1. Define your focus. Start with a broad idea of who you're targeting and what you need to know about them. Take stock of your business goals and values, plus your existing customers and who you think your product would naturally help or appeal to. From here, you should be able to intuit a rough breakdown of your customer base. For example, if you're a pet wellness brand, a customer type could be urban millennials with a dog. 

2. Start researching. Begin with what you can access with minimal effort. This could include speaking to customer-facing employees, browsing social media followers and feeds (your own and your competitors'), reading reviews and research reports and looking through customer databases. Capture all the basic demographic info you can, while writing down any recurring themes and attitudes you notice.

3. Collect additional data. One option here is to put out a survey to your customers via email or social media. Overall, you should have a clear picture of your target audience – to the extent that you can split people into core ‘types’ (who will eventually become your personas). Directing interviews with customers who fit each type can be very helpful. Our guide to user research might help you with places to find these people and what to ask them. Three to five interviews per persona type is a good number to start with.

4. Analyze your research. Take time to refine the threads of similarity you've identified, settling on a number of personas. It's best to start fairly small – around two to five personas – so you don't spread yourself too thin with early marketing efforts. 

5. Put a name to a face. Create your personas, with a little bit of color and creativity. Use a template, like the one linked below, to guide you. Start by giving each persona a name and finding an image or drawing a picture to represent how you imagine they'd look. Then note down other demographic information: age, gender, location, spending power, marital or family status, education level and profession.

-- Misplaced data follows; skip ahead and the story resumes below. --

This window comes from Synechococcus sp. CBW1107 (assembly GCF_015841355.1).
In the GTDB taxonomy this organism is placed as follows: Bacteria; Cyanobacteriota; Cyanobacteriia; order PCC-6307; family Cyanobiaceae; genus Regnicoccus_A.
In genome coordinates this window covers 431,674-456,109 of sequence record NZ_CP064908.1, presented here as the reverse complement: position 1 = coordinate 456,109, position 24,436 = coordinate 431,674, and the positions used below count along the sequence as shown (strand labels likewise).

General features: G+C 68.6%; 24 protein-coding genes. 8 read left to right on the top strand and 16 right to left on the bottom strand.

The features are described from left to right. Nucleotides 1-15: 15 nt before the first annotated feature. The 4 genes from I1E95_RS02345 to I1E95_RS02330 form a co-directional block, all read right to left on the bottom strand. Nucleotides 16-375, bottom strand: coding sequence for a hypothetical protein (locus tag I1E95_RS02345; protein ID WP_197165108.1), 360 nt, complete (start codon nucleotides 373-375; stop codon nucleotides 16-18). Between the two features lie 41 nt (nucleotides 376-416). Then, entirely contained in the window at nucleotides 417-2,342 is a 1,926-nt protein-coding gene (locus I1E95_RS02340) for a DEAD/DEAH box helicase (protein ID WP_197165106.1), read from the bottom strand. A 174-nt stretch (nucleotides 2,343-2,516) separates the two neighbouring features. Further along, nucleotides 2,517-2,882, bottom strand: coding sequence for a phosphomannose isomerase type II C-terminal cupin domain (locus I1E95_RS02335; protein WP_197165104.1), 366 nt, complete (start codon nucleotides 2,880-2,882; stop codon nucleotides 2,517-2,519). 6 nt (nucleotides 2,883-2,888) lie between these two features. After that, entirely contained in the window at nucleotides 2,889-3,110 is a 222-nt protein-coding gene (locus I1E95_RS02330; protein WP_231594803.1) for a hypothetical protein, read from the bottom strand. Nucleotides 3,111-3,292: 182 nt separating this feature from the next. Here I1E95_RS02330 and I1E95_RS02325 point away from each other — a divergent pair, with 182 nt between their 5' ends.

6. Go deeper. Think about interests, attitudes and activities. Broad categories might include motivations, challenges, goals, how they behave at work, how they behave in their free time, who they spend time with, what they're interested in, what they're annoyed by, and so on. You could include soundbites from your interviews or insights from your data collection to back it up. When looking for a deeper understanding of behaviors and motivations, keep your questions open to get as much detail as possible.

7. Make your personas widely available. As we've mentioned, it's crucial that you use your personas to guide decision-making going forward. Make sure that there's a digital version stored in an accessible location and let your team know about it, explaining the purpose of the exercise and how you'd like them to be used across departments. Invite feedback on the personas from any team members who weren't involved in the creation process.

8. Update when necessary. As you grow and bring in new customers (fingers crossed), you'll need to revisit your buyer personas – adding new ones and updating old ones. This is especially true if you're expanding to another territory, launching another product or changing your pricing strategy – or if there are major societal changes. Make a point of assigning responsibility for your customer personas – whether that's you, someone else or a combination of people. Don't let your customer personas gather dust on a shared drive.

Key takeaways 

• Personas help you truly understand your customers – they can have a huge impact on how you communicate with, market to and design for your customers.

• They're devised using a combination of intuition, data and strategic thinking. You can tailor how extensive your research is but, no matter how small your business, you shouldn't solely hypothesize. 

• Each persona should represent a fully formed and complex person, taking account of all aspects of their situation and personality. 

Learn more 

Perspective. From business magazine Entrepreneur, here are some tips on harnessing your buyer personas to create the best content for your brand and audience. 

Example. Here are a bunch of templates from the Buyer Persona Institute, and an example of some user personas in action from the Office for National Statistics. 

Tool. Here are 55 questions to ask when you're building buyer personas. Strategyzer is another excellent resource with insightful questions and easy-to-use templates.

A version of this article was published in the Courier Workshop newsletter. For more deep dives into essential business concepts, sign up here.